Good Morning, Sunshine! How to Become a Morning Person, Plus The Benefits of Running in the Mornings

Chirping birds. Droplets of dew. The sun, just starting to peek above the horizon. These are the hallmarks of an early morning of a bright new day. If you’re like me, however, the idea of actually waking up to see all this might sound like torture instead of serendipity. However, maybe you, just like me, are also curious about the potential benefits of getting up early in the morning to exercise before your day begins. There can be quite a few, depending on how you look at it and what your goals are. Below, I’ll take you through some ways to (hopefully) turn yourself into a morning person and an early runner!

Written by Lucas Collins
Edited by Pavlína Marek

The Benefits of Waking Up Early for Your Run

Before I try to explain the ‘how,’ allow me to try and sell you on the ‘why.’

Physical Benefits of Running in the Morning

According to Fabio Comana, the Exercise Physiologist and Faculty Instructor at San Diego State University and The National Academy of Sports Medicine, there can be many physiological markers that determine the effectiveness of your workout at a certain time of day. Things such as heart rate, blood pressure, and core temperature can all impact your performance when exercising.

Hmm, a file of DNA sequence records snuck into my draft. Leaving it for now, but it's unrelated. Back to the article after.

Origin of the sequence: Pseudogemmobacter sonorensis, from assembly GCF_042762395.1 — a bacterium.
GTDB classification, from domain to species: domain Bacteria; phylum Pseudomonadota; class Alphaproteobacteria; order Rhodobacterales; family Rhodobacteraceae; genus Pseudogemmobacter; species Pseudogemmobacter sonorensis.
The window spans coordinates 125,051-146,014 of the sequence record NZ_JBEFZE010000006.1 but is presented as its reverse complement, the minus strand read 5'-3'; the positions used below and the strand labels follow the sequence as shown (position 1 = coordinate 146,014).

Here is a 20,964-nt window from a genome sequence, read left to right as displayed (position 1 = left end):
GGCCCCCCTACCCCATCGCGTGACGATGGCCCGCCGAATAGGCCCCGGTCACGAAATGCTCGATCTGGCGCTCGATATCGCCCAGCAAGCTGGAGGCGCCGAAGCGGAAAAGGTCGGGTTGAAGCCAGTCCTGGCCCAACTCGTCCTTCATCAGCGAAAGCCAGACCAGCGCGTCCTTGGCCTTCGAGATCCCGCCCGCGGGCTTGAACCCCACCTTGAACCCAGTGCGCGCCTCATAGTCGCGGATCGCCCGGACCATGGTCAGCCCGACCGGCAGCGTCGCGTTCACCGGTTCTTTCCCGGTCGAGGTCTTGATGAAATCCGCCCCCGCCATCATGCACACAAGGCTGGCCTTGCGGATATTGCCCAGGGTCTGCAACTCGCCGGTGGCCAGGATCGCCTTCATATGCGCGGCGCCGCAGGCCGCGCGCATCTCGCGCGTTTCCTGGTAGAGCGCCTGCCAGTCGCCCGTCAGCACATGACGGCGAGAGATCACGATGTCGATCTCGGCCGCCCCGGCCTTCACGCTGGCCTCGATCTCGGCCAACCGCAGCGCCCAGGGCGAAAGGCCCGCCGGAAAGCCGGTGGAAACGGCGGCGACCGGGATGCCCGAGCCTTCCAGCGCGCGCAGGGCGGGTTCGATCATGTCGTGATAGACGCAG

A woman on her early morning run stands on the beach as the sun comes up

Exercising in the mornings when you’re just waking up and are well-rested can help jumpstart your body from a sleepy state into a much more awake and aware one. If you often find yourself in a fog as you go to work or school in the mornings, a run beforehand might just be the trick to mentally prepare yourself for the day.

Getting a load of sunshine in the morning also helps regulate your circadian rhythm. If we fast-forward to the end of the day, morning runs have been shown to help improve sleep quality despite the large time gap. Therefore, running in the morning can help you go to sleep at night.

Unsurprisingly then, there are other benefits that you may feel throughout the day. It’s been reported that working out in the morning can increase your energy levels for the entire day, particularly in the afternoons.

Despite a ‘midday slump’ many people feel, studies have shown that our bodies perform their best in the mid-afternoon. A morning run or resistance routine can help elevate that even further!

Does a Morning Person Burn Fat More Efficiently?

If one of the reasons you run is to try and get into better shape, then it’s worth knowing that exercising before you eat breakfast may help you burn body fat more effectively compared to the same workout done in the evening. On top of that, exercise will kick your metabolism into high gear and you’ll burn more calories throughout the whole day.

One of the touted benefits of doing High-Intensity Interval Training, or HIIT workouts, is something called the afterburn effect. This is a period where your body is still performing at a level above your resting baseline, therefore burning more calories even though you’ve already completed your workout. This effect is present in all forms of exercise to varying degrees. Therefore, by completing your workout in the morning, you end up burning more calories throughout the day than you would if this effect took place while asleep when your metabolism is naturally lower.